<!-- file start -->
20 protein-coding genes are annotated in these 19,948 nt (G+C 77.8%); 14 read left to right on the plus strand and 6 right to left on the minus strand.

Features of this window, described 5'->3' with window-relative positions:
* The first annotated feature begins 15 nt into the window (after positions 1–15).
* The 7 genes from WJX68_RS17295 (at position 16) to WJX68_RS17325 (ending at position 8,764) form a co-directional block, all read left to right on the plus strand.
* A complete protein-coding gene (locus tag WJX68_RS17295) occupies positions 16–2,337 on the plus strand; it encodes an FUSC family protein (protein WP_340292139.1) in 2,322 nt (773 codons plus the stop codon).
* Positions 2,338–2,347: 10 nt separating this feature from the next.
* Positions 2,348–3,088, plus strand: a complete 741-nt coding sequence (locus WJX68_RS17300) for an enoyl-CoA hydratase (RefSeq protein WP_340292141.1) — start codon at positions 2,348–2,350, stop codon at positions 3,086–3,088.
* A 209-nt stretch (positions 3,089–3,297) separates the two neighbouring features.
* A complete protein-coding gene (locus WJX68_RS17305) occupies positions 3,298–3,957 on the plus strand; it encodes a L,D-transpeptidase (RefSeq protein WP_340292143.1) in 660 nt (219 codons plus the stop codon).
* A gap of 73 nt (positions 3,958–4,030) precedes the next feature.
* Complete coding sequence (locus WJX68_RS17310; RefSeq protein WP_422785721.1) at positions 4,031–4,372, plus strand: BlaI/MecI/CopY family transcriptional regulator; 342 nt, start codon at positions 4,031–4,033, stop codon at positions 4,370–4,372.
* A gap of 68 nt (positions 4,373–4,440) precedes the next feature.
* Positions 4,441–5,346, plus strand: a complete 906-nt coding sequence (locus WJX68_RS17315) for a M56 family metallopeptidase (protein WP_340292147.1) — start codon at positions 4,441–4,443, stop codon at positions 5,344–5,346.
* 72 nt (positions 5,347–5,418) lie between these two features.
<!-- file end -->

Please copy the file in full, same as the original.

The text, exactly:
20 protein-coding genes are annotated in these 19,948 nt (G+C 77.8%); 14 read left to right on the plus strand and 6 right to left on the minus strand.

Features of this window, described 5'->3' with window-relative positions:
* The first annotated feature begins 15 nt into the window (after positions 1–15).
* The 7 genes from WJX68_RS17295 (at position 16) to WJX68_RS17325 (ending at position 8,764) form a co-directional block, all read left to right on the plus strand.
* A complete protein-coding gene (locus tag WJX68_RS17295) occupies positions 16–2,337 on the plus strand; it encodes an FUSC family protein (protein WP_340292139.1) in 2,322 nt (773 codons plus the stop codon).
* Positions 2,338–2,347: 10 nt separating this feature from the next.
* Positions 2,348–3,088, plus strand: a complete 741-nt coding sequence (locus WJX68_RS17300) for an enoyl-CoA hydratase (RefSeq protein WP_340292141.1) — start codon at positions 2,348–2,350, stop codon at positions 3,086–3,088.
* A 209-nt stretch (positions 3,089–3,297) separates the two neighbouring features.
* A complete protein-coding gene (locus WJX68_RS17305) occupies positions 3,298–3,957 on the plus strand; it encodes a L,D-transpeptidase (RefSeq protein WP_340292143.1) in 660 nt (219 codons plus the stop codon).
* A gap of 73 nt (positions 3,958–4,030) precedes the next feature.
* Complete coding sequence (locus WJX68_RS17310; RefSeq protein WP_422785721.1) at positions 4,031–4,372, plus strand: BlaI/MecI/CopY family transcriptional regulator; 342 nt, start codon at positions 4,031–4,033, stop codon at positions 4,370–4,372.
* A gap of 68 nt (positions 4,373–4,440) precedes the next feature.
* Positions 4,441–5,346, plus strand: a complete 906-nt coding sequence (locus WJX68_RS17315) for a M56 family metallopeptidase (protein WP_340292147.1) — start codon at positions 4,441–4,443, stop codon at positions 5,344–5,346.
* 72 nt (positions 5,347–5,418) lie between these two features.